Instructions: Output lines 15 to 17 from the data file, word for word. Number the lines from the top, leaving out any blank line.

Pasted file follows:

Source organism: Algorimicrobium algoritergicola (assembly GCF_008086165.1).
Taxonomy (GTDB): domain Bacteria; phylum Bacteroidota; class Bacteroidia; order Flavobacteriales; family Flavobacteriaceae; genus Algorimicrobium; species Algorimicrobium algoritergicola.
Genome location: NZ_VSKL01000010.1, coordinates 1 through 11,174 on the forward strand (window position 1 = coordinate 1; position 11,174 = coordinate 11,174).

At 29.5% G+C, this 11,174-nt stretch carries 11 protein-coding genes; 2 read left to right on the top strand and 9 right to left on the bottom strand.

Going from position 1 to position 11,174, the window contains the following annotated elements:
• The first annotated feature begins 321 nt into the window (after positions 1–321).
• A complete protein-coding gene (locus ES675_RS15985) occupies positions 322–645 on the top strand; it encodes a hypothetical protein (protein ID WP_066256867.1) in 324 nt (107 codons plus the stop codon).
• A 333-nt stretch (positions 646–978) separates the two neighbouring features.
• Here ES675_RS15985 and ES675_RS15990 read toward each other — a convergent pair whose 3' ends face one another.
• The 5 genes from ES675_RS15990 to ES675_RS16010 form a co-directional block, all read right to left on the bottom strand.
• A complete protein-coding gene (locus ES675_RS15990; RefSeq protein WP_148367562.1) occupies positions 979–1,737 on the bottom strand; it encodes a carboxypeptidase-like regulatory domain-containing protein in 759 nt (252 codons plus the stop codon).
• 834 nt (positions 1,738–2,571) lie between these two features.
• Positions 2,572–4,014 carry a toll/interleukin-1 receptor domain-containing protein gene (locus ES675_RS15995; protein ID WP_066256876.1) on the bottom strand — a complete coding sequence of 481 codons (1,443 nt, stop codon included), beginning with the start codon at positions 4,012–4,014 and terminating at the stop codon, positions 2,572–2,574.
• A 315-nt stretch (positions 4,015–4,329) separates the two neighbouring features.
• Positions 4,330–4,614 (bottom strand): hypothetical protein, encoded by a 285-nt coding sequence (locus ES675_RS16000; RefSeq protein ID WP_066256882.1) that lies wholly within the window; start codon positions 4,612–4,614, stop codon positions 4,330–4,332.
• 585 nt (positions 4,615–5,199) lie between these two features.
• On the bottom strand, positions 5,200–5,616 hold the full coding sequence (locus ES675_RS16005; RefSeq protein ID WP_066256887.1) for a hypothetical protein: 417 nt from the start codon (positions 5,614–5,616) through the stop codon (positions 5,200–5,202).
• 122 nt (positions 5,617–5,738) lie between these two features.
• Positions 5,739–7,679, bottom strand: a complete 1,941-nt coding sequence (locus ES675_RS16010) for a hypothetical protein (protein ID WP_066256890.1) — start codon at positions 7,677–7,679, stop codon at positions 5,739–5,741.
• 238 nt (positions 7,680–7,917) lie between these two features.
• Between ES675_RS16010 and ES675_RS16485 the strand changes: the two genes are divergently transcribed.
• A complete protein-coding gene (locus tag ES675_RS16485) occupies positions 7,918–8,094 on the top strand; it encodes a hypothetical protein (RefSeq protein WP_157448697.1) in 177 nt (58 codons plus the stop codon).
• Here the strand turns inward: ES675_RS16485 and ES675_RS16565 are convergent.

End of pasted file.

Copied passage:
• Positions 4,330–4,614 (bottom strand): hypothetical protein, encoded by a 285-nt coding sequence (locus ES675_RS16000; RefSeq protein ID WP_066256882.1) that lies wholly within the window; start codon positions 4,612–4,614, stop codon positions 4,330–4,332.
• 585 nt (positions 4,615–5,199) lie between these two features.
• On the bottom strand, positions 5,200–5,616 hold the full coding sequence (locus ES675_RS16005; RefSeq protein ID WP_066256887.1) for a hypothetical protein: 417 nt from the start codon (positions 5,614–5,616) through the stop codon (positions 5,200–5,202).